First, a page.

This is the final book I bought on my BookBub savings spree. Don’t get me wrong, I bought tons of free books (and still get 1-2 every week), but this is the last one I BOUGHT…with real money (as opposed to Monopoly money) after reading a free sample.
Author: Robyn Peterman
“NYT and USA Today best selling author, Robyn Peterman writes because the people inside her head won’t leave her alone until she gives them life on paper. She writes snarky, sexy, funny paranormal and snarky, sexy, funny contemporaries.
Her addictions include laughing really hard with friends, shoes (the expensive kind), Target, Coke Zero Cherry with extra ice in a styrofoam cup, bejeweled reading glasses, her kids, her super-hot hubby and collecting stray animals.
A former professional actress, with Broadway, film and T.V. credits, she now lives in the south with her family and too many animals to count. Writing gives her peace and makes her whole, plus having a job where she can work in her underpants works really well for her.”
It’s hard to find the correct adjectives to describe Switching Hour. I haven’t read anything like it before. I have a feeling one of my creative writing teachers in college would sneer at it and say the writer wasn’t taking her craft seriously therefore it wasn’t worth reading. He was a bit serious. More into literary fiction I think.
While Switching Hour can’t even pretend to be serious literature, it’s really fun and that’s just how I like them. The “heroine” is snarky, shallow, and disrespectful (as evidenced at the start of the book where she’s in the “pokey”) but she is nice and does have a heart. It just takes a while for her heart to come out and play…and for good reason. Having an emotionally abusive mother and an absentee father not to mention never being able to keep a relationship with anyone will do that to a person.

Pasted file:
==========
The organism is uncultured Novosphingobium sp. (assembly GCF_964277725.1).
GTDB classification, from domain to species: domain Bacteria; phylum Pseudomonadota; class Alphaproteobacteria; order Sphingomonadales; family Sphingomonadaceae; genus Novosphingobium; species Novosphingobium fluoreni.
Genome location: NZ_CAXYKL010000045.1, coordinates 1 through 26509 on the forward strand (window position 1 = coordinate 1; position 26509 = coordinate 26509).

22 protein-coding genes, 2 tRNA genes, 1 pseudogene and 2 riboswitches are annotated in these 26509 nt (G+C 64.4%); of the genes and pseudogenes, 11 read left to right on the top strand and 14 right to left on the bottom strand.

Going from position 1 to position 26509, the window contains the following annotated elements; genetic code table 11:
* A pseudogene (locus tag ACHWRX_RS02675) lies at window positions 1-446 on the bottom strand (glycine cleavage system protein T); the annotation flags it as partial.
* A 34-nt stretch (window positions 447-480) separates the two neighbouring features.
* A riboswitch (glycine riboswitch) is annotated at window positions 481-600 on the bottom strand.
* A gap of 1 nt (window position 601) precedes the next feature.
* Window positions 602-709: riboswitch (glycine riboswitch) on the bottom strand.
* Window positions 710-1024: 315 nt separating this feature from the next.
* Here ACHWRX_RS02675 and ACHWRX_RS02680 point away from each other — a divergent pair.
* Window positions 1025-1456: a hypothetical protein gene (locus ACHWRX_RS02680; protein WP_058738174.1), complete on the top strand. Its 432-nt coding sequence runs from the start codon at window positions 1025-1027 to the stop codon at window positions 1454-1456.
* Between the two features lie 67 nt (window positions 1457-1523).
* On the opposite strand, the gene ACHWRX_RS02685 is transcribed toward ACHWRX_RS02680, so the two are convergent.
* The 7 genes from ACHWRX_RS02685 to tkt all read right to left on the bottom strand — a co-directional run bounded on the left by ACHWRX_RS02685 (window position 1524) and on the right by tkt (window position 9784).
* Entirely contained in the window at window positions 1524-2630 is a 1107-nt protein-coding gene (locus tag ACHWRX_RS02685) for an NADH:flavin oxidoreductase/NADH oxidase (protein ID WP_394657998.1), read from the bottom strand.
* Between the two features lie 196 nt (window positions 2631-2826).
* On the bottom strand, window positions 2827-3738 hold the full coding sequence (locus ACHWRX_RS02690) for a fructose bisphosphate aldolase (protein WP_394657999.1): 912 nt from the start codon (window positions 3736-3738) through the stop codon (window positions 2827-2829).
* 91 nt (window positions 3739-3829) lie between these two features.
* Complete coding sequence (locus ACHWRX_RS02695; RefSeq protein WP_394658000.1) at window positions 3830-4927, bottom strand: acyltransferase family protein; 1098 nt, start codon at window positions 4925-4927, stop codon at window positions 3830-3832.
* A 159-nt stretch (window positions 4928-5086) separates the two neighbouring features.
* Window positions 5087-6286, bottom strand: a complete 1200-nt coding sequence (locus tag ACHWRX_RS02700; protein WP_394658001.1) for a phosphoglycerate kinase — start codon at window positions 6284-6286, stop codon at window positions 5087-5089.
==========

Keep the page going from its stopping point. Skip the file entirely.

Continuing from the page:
The character was, for the most part, nicely constructed though there were some issues I had with her. Not her per se, but her portrayal. Throughout the entire book we’re told that she’s selfish (shown), shallow (barely shown), and unhinged (not shown).
Do you see my problem? I get minor references here and there that she’s shallow but she’s already getting over her shallowness so I don’t really see it. Mostly I just get to see that she’s a caring person who doesn’t want anyone to know it so she puts on this gruff exterior to hide it.
As for unhinged, I didn’t get that anywhere. Yeah, she threatens Shifters left and right but there’s nothing to show me that she’ll go through with her threatens to smite them. Except in one insistence and it wasn’t smiting – it was turning someone into a flat-chested baldy. And then she felt bad about it immediately after so she reversed the spell. That’s not crazy. That’s proving you’ll go through with your threats and then allowing the person the opportunity to be better later.
Good, practical tactics. Not unhinged.
Things also moved too quickly and were way too easy but I guess that’s the problem when you get a book that’s less than 200 pages. 134 pages to be exact (although Amazon says it’s 222 that’s probably counting the excerpts from the other books that have been added after the book’s ending). She could have easily given it an extra 100 pages in the middle and fixed that quickie problem.
The fight scene at the end was also hurried and waaaaaaay to easily finished. Now that’s disappointing because, while I can usually ignore hurried writing (to an extent), I can’t ignore a climax being anticlimactic and short.
If you don’t read the foreword before the book, you might think (like I did because I maybe kinda sorta only glanced over it) Sassy is an unexplained character who should be edited out of the book because she disappears after the beginning. The foreword assures you that she will return at some point though how she’s Zelda’s best friend I don’t know. I don’t see it myself because their relationship wasn’t really fleshed out as it didn’t really matter for the rest of this first book.
All in all I found the book quite fun to read but not worth the paperback price. I got the Kindle version for 99 cents and that’s appropriate. Audible has it for $1.99 which I think is actually pretty cheap considering audiobooks are notoriously expensive.